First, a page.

Honeywell launches new passive RFID tag for high-security toll collection and AVI

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Multinational engineering and technology company Honeywell has developed a new passive RFID (radio frequency identification) tag that enables secure automatic vehicle identification (AVI), while preventing counterfeiting, spoofing or exposing customer data to unauthorized users.

The cost-effective windshield-mounted IT70 RFID tag can be used for highway tolling applications and electronic vehicle registration, as well as vehicle access and parking or fuel payment systems. The secure IT70 tag cannot be cloned or read by unauthorized parties, unlike common RFID tags on the market, and data transmissions are fully encrypted so that only issuing authorities can read the tags. The UHF tag can be read from car and truck windshields at ranges up to and exceeding 33ft (10m), even as the vehicle travels at speeds of more than 100mph (160km/h).

Since it is a fully passive RFID tag, the IT70 requires no further maintenance once it is applied to a windshield, and is likely to outlast the vehicle it is applied to. The optimized cryptographic engine built into the IT70 enables it to perform AES-128 functions three times faster than competitive tags, enabling readers to monitor multiple lanes of high speed traffic.

The IT70 RFID tag features:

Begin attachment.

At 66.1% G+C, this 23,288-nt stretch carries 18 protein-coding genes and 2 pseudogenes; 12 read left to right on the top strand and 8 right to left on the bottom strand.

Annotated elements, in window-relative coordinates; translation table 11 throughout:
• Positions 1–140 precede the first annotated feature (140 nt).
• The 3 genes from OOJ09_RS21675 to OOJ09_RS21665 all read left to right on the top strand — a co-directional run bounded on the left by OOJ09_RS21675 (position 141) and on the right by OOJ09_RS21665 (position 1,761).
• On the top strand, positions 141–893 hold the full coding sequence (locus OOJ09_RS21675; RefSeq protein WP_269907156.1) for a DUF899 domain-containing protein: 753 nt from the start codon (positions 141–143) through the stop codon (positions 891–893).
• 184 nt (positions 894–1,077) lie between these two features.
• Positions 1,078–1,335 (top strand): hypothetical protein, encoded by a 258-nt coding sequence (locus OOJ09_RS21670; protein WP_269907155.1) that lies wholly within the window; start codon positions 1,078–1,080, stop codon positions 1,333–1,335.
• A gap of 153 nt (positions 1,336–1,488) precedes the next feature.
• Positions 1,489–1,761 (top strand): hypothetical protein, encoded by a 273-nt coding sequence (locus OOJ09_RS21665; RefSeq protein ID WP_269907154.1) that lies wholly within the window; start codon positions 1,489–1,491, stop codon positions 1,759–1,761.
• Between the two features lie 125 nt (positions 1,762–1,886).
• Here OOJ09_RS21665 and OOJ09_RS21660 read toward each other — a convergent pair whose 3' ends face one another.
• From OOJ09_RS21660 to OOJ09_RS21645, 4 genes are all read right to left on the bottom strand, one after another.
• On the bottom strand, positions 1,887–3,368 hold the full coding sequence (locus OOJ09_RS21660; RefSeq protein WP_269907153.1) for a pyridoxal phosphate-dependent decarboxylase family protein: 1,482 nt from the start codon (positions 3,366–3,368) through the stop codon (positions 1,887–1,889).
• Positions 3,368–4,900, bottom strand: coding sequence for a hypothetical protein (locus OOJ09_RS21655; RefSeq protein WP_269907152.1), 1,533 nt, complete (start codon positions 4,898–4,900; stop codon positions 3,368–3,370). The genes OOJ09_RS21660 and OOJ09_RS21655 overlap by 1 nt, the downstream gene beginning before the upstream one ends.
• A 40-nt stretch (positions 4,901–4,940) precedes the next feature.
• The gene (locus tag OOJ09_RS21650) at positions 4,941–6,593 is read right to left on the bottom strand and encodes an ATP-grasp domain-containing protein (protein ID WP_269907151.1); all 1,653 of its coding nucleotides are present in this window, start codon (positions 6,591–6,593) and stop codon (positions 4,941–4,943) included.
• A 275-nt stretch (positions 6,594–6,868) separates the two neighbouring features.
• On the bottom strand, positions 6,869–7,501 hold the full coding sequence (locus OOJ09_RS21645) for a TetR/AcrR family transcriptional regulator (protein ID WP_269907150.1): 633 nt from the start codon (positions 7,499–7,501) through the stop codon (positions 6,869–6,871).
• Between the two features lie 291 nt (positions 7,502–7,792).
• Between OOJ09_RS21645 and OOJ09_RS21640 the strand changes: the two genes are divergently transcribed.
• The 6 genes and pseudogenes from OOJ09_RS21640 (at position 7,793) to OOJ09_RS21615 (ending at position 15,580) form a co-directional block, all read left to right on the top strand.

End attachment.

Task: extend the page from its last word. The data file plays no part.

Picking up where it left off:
• Up to six access keys, so it can be used by multiple organizations or departments, each with its own key and memory space that can be assigned its own unique privileges according to the requirements of the application;

• Cryptographic encryption support with the ability to perform AES-128 functions three times faster than competitive tags;

• Long product lifecycle and the durability to withstand extreme environmental conditions from -40° C to 85° C (-40° F to 185° F);

• Fully standards compliant with ISO 18000-63, GS1 EPC Gen 2 Version 2 RFID standards, and ISO 29167-1, ISO 29176-10 Rev 0 and Rev 1, and ISO 29167-13 security standards.

“Organizations want to prevent unauthorized use of the tags, and their customers need the peace of mind that data being transmitted from their car is secure,” said Hank Stephens, RFID product leader for Honeywell’s productivity products division.

“We incorporated a range of cryptographic standards to provide two-way authentication and data security with up to six access keys with fully configurable privileges. Although commonly used for toll lanes and parking garages, these secure RFID tags can also be used for other electronic payment transactions, such as buying gas without having to leave your car.”

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Tom has edited Traffic Technology International magazine and the Traffic Technology Today website since he joined the company in May 2014. Prior to this he worked on some of the UK's leading consumer magazine titles including Men's Health and Glamour, beginning his career in journalism in 1997 after graduating with a law degree from the London School of Economics (LSE).

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